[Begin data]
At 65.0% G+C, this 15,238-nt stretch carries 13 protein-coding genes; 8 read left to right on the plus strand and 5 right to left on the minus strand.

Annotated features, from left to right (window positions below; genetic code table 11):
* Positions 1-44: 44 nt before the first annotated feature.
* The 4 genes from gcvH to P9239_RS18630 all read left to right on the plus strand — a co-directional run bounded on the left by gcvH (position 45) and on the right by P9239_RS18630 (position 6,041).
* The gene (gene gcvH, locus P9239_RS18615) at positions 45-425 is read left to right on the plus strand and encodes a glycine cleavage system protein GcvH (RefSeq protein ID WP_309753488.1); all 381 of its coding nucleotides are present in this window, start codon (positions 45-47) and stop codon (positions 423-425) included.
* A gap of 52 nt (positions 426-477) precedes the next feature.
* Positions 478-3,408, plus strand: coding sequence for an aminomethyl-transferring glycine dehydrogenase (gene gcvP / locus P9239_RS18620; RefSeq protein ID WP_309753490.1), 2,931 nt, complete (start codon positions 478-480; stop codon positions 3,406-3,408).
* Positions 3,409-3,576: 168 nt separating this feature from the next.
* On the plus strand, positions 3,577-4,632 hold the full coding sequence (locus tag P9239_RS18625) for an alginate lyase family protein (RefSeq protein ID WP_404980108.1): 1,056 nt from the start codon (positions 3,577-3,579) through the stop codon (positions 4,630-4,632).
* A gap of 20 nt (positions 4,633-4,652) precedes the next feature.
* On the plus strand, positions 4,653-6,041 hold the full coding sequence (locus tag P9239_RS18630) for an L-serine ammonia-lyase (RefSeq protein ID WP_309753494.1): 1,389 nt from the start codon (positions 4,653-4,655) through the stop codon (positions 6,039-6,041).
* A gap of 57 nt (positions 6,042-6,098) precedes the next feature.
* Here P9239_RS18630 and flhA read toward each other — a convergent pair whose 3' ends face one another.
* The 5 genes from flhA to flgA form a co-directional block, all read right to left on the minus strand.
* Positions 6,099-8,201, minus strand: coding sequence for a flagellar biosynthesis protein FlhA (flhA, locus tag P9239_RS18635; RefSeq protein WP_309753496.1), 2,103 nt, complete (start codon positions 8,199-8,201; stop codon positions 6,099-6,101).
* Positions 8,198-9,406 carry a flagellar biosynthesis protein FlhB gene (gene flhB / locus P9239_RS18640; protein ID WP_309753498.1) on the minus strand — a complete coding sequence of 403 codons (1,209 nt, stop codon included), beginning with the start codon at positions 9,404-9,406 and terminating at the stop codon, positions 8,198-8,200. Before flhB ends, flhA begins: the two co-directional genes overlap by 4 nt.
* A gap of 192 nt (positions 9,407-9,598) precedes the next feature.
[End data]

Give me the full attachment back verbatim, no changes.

At 65.0% G+C, this 15,238-nt stretch carries 13 protein-coding genes; 8 read left to right on the plus strand and 5 right to left on the minus strand.

Annotated features, from left to right (window positions below; genetic code table 11):
* Positions 1-44: 44 nt before the first annotated feature.
* The 4 genes from gcvH to P9239_RS18630 all read left to right on the plus strand — a co-directional run bounded on the left by gcvH (position 45) and on the right by P9239_RS18630 (position 6,041).
* The gene (gene gcvH, locus P9239_RS18615) at positions 45-425 is read left to right on the plus strand and encodes a glycine cleavage system protein GcvH (RefSeq protein ID WP_309753488.1); all 381 of its coding nucleotides are present in this window, start codon (positions 45-47) and stop codon (positions 423-425) included.
* A gap of 52 nt (positions 426-477) precedes the next feature.
* Positions 478-3,408, plus strand: coding sequence for an aminomethyl-transferring glycine dehydrogenase (gene gcvP / locus P9239_RS18620; RefSeq protein ID WP_309753490.1), 2,931 nt, complete (start codon positions 478-480; stop codon positions 3,406-3,408).
* Positions 3,409-3,576: 168 nt separating this feature from the next.
* On the plus strand, positions 3,577-4,632 hold the full coding sequence (locus tag P9239_RS18625) for an alginate lyase family protein (RefSeq protein ID WP_404980108.1): 1,056 nt from the start codon (positions 3,577-3,579) through the stop codon (positions 4,630-4,632).
* A gap of 20 nt (positions 4,633-4,652) precedes the next feature.
* On the plus strand, positions 4,653-6,041 hold the full coding sequence (locus tag P9239_RS18630) for an L-serine ammonia-lyase (RefSeq protein ID WP_309753494.1): 1,389 nt from the start codon (positions 4,653-4,655) through the stop codon (positions 6,039-6,041).
* A gap of 57 nt (positions 6,042-6,098) precedes the next feature.
* Here P9239_RS18630 and flhA read toward each other — a convergent pair whose 3' ends face one another.
* The 5 genes from flhA to flgA form a co-directional block, all read right to left on the minus strand.
* Positions 6,099-8,201, minus strand: coding sequence for a flagellar biosynthesis protein FlhA (flhA, locus tag P9239_RS18635; RefSeq protein WP_309753496.1), 2,103 nt, complete (start codon positions 8,199-8,201; stop codon positions 6,099-6,101).
* Positions 8,198-9,406 carry a flagellar biosynthesis protein FlhB gene (gene flhB / locus P9239_RS18640; protein ID WP_309753498.1) on the minus strand — a complete coding sequence of 403 codons (1,209 nt, stop codon included), beginning with the start codon at positions 9,404-9,406 and terminating at the stop codon, positions 8,198-8,200. Before flhB ends, flhA begins: the two co-directional genes overlap by 4 nt.
* A gap of 192 nt (positions 9,407-9,598) precedes the next feature.